Bitcoin Forum
December 10, 2016, 04:48:37 PM *
News: To be able to use the next phase of the beta forum software, please ensure that your email address is correct/functional.
 
   Home   Help Search Donate Login Register  
Poll
Question: What is your opinion of the Maximum role of Government in society?
Absolute: Government should control all services and prices. - 4 (4.7%)
Moderate: the Government should control some services, and not others (explain) - 23 (26.7%)
Minimal: The Government should limit itself to courts and military. - 32 (37.2%)
None: All services and goods should be provided privately (or collectively). - 27 (31.4%)
Total Voters: 85

Pages: « 1 2 3 4 5 6 7 8 9 10 11 12 13 14 15 16 17 18 19 20 21 [22] 23 24 25 26 27 28 29 30 31 32 33 »
  Print  
Author Topic: Maximum role of Government?  (Read 23120 times)
ascent
Jr. Member
*
Offline Offline

Activity: 56


View Profile
July 13, 2011, 07:25:14 PM
 #421

Quote
we mutually agree to coercion

This is ridiculous. If it's mutual, it's not coercion. If it's coercion, it's not mutual.

You were the one who pointed me to the paper (which I thank you for). It makes a number of salient points, pretty much exactly in line with those of Herman Daly. There is nothing ridiculous about it.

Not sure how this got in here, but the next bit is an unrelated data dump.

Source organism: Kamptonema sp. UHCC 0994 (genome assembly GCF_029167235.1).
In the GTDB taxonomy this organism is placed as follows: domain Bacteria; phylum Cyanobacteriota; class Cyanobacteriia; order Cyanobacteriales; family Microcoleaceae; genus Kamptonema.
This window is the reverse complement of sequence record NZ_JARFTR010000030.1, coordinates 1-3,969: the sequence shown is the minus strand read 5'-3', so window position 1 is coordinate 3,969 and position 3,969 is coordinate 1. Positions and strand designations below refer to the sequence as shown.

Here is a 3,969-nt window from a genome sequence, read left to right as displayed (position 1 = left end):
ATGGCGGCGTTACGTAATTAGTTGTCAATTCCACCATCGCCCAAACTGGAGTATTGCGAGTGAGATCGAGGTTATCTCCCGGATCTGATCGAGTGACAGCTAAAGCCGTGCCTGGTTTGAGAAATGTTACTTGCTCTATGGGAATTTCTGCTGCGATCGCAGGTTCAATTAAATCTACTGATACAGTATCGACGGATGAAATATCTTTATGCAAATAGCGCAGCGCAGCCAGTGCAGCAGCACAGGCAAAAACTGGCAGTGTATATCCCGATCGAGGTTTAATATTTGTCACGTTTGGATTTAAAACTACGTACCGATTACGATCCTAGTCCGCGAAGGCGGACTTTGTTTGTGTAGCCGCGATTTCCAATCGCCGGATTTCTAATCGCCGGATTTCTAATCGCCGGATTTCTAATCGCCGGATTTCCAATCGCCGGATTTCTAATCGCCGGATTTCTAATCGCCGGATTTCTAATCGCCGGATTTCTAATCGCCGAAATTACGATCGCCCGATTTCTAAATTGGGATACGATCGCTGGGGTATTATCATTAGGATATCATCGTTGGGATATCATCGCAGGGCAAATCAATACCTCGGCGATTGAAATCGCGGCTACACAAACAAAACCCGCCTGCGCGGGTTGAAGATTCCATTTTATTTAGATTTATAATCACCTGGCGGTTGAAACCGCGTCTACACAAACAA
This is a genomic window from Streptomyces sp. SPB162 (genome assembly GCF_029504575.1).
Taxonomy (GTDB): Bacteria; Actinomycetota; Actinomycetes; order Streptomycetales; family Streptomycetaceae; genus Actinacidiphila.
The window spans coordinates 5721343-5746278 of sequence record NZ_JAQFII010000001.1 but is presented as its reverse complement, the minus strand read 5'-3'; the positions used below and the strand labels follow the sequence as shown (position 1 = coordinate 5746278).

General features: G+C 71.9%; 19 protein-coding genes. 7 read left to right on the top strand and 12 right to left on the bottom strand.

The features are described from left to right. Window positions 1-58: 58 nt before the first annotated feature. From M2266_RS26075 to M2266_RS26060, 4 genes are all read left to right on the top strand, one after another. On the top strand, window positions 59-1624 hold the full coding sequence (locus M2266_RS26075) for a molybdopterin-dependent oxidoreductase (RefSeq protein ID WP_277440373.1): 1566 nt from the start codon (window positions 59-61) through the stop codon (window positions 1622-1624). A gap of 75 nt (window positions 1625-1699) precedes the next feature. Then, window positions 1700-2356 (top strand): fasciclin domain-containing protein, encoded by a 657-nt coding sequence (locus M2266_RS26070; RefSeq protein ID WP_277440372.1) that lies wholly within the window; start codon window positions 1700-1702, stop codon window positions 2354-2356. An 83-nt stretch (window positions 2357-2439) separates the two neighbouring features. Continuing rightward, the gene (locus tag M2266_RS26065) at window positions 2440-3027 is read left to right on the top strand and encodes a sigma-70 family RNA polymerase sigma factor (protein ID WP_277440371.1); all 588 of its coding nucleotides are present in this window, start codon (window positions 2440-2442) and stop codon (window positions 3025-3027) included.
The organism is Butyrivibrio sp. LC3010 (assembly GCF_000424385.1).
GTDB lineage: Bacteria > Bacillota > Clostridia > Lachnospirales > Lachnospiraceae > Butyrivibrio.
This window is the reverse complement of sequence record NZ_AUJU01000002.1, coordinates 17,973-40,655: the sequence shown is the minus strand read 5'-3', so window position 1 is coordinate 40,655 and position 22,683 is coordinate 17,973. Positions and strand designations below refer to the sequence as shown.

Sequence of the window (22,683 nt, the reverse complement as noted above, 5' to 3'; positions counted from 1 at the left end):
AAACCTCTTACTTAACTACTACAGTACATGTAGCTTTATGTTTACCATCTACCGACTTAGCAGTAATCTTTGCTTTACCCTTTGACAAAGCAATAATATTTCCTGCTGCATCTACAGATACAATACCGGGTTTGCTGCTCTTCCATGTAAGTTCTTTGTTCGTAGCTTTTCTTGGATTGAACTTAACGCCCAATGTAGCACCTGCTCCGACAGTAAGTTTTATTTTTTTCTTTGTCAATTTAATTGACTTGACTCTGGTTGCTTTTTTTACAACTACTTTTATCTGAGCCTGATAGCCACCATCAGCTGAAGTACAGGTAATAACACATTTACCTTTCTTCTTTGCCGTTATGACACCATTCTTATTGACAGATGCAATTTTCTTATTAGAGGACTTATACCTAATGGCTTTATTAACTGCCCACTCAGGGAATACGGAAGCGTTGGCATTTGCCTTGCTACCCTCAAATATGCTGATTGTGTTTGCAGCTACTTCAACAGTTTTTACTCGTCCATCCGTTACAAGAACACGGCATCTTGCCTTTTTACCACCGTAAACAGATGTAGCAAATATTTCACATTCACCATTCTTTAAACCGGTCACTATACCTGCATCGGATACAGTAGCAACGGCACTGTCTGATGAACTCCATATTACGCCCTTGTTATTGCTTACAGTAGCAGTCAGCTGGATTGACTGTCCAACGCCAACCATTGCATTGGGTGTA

I don't know why you are now arguing against the paper that you seemed to imply would back your claims.

Please donate: 1E4WizTzmANGZgyK1XBqS3h4VuXsBXo4Ev
1481388517
Hero Member
*
Offline Offline

Posts: 1481388517

View Profile Personal Message (Offline)

Ignore
1481388517
Reply with quote  #2

1481388517
Report to moderator
1481388517
Hero Member
*
Offline Offline

Posts: 1481388517

View Profile Personal Message (Offline)

Ignore
1481388517
Reply with quote  #2

1481388517
Report to moderator
Advertised sites are not endorsed by the Bitcoin Forum. They may be unsafe, untrustworthy, or illegal in your jurisdiction. Advertise here.
1481388517
Hero Member
*
Offline Offline

Posts: 1481388517

View Profile Personal Message (Offline)

Ignore
1481388517
Reply with quote  #2

1481388517
Report to moderator
1481388517
Hero Member
*
Offline Offline

Posts: 1481388517

View Profile Personal Message (Offline)

Ignore
1481388517
Reply with quote  #2

1481388517
Report to moderator
myrkul
Hero Member
*****
Offline Offline

Activity: 532


FIAT LIBERTAS RVAT CAELVM


View Profile WWW
July 13, 2011, 07:29:44 PM
 #422

Quote
we mutually agree to coercion

This is ridiculous. If it's mutual, it's not coercion. If it's coercion, it's not mutual.

You were the one who pointed me to the paper (which I thank you for). It makes a number of salient points, pretty much exactly in line with those of Herman Daly. There is nothing ridiculous about it.